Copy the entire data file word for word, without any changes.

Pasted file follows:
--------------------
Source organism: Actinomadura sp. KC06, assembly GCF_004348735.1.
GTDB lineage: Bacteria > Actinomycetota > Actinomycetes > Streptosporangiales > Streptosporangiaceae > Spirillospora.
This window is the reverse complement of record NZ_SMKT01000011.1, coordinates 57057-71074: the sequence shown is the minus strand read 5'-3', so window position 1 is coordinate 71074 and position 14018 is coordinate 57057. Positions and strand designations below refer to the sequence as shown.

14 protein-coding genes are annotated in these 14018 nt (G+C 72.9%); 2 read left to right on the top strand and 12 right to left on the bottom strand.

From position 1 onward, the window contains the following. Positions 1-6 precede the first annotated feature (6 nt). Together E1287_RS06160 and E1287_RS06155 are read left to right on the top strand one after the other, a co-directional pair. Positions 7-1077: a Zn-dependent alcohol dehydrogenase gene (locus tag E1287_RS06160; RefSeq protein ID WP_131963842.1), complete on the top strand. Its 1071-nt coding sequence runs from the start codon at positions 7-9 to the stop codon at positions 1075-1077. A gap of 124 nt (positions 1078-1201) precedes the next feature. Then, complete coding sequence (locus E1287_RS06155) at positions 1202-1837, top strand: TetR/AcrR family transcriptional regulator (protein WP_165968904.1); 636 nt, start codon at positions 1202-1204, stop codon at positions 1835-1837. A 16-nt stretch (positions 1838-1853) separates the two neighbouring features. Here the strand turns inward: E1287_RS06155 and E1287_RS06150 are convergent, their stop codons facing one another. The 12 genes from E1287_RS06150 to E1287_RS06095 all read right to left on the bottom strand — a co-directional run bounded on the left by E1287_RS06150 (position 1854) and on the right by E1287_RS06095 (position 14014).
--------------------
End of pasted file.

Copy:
Source organism: Actinomadura sp. KC06, assembly GCF_004348735.1.
GTDB lineage: Bacteria > Actinomycetota > Actinomycetes > Streptosporangiales > Streptosporangiaceae > Spirillospora.
This window is the reverse complement of record NZ_SMKT01000011.1, coordinates 57057-71074: the sequence shown is the minus strand read 5'-3', so window position 1 is coordinate 71074 and position 14018 is coordinate 57057. Positions and strand designations below refer to the sequence as shown.

14 protein-coding genes are annotated in these 14018 nt (G+C 72.9%); 2 read left to right on the top strand and 12 right to left on the bottom strand.

From position 1 onward, the window contains the following. Positions 1-6 precede the first annotated feature (6 nt). Together E1287_RS06160 and E1287_RS06155 are read left to right on the top strand one after the other, a co-directional pair. Positions 7-1077: a Zn-dependent alcohol dehydrogenase gene (locus tag E1287_RS06160; RefSeq protein ID WP_131963842.1), complete on the top strand. Its 1071-nt coding sequence runs from the start codon at positions 7-9 to the stop codon at positions 1075-1077. A gap of 124 nt (positions 1078-1201) precedes the next feature. Then, complete coding sequence (locus E1287_RS06155) at positions 1202-1837, top strand: TetR/AcrR family transcriptional regulator (protein WP_165968904.1); 636 nt, start codon at positions 1202-1204, stop codon at positions 1835-1837. A 16-nt stretch (positions 1838-1853) separates the two neighbouring features. Here the strand turns inward: E1287_RS06155 and E1287_RS06150 are convergent, their stop codons facing one another. The 12 genes from E1287_RS06150 to E1287_RS06095 all read right to left on the bottom strand — a co-directional run bounded on the left by E1287_RS06150 (position 1854) and on the right by E1287_RS06095 (position 14014).